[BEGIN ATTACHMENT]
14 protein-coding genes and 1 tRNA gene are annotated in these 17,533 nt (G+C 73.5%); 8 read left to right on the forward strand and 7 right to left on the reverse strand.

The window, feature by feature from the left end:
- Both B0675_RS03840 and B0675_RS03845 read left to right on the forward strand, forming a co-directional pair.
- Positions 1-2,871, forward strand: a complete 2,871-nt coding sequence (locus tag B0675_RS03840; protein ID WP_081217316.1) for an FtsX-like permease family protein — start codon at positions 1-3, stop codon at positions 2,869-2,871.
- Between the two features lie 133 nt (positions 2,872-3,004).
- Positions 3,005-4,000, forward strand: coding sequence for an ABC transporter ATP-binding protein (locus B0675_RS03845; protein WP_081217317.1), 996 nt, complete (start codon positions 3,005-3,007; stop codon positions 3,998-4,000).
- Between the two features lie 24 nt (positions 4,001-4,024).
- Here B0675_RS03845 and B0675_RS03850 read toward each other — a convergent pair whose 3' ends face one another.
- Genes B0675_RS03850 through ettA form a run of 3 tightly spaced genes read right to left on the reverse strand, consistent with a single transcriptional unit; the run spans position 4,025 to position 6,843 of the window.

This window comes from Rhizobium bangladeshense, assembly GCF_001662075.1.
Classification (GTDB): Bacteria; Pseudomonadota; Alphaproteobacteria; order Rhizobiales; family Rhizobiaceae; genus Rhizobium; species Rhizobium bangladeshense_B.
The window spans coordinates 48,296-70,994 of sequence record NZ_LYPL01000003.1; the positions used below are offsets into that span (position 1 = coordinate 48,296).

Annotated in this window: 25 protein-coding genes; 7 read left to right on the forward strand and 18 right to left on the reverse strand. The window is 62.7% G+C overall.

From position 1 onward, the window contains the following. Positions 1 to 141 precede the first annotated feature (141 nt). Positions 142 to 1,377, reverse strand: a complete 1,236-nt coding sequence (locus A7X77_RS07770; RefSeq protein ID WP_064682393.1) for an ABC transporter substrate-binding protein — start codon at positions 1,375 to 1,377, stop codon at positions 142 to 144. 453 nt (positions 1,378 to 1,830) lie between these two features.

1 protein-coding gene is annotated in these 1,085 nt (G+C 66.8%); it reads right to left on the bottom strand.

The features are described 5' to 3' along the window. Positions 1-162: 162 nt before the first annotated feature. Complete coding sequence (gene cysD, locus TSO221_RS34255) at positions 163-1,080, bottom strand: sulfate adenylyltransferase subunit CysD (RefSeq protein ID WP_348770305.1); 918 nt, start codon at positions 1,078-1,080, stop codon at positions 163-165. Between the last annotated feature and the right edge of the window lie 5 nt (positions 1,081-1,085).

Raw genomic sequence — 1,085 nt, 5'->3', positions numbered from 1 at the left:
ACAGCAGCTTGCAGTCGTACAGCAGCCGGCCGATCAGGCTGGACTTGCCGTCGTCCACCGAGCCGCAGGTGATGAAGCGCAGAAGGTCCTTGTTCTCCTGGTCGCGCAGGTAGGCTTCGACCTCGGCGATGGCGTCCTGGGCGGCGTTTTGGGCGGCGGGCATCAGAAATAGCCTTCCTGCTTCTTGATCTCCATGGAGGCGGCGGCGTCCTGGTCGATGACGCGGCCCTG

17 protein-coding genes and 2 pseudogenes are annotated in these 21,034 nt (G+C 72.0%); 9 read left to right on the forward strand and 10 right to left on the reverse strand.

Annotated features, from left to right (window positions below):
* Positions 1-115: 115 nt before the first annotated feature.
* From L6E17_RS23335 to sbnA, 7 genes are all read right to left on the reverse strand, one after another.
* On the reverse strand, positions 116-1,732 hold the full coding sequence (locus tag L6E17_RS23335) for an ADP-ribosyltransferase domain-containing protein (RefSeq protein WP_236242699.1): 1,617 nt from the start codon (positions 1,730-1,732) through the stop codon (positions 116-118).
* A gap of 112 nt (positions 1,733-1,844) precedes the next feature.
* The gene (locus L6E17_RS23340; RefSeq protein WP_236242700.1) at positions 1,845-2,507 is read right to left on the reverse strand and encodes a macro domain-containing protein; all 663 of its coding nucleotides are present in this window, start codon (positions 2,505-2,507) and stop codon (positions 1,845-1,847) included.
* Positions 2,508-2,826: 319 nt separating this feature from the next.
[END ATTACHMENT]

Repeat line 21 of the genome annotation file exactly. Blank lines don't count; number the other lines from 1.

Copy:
* Positions 1-115: 115 nt before the first annotated feature.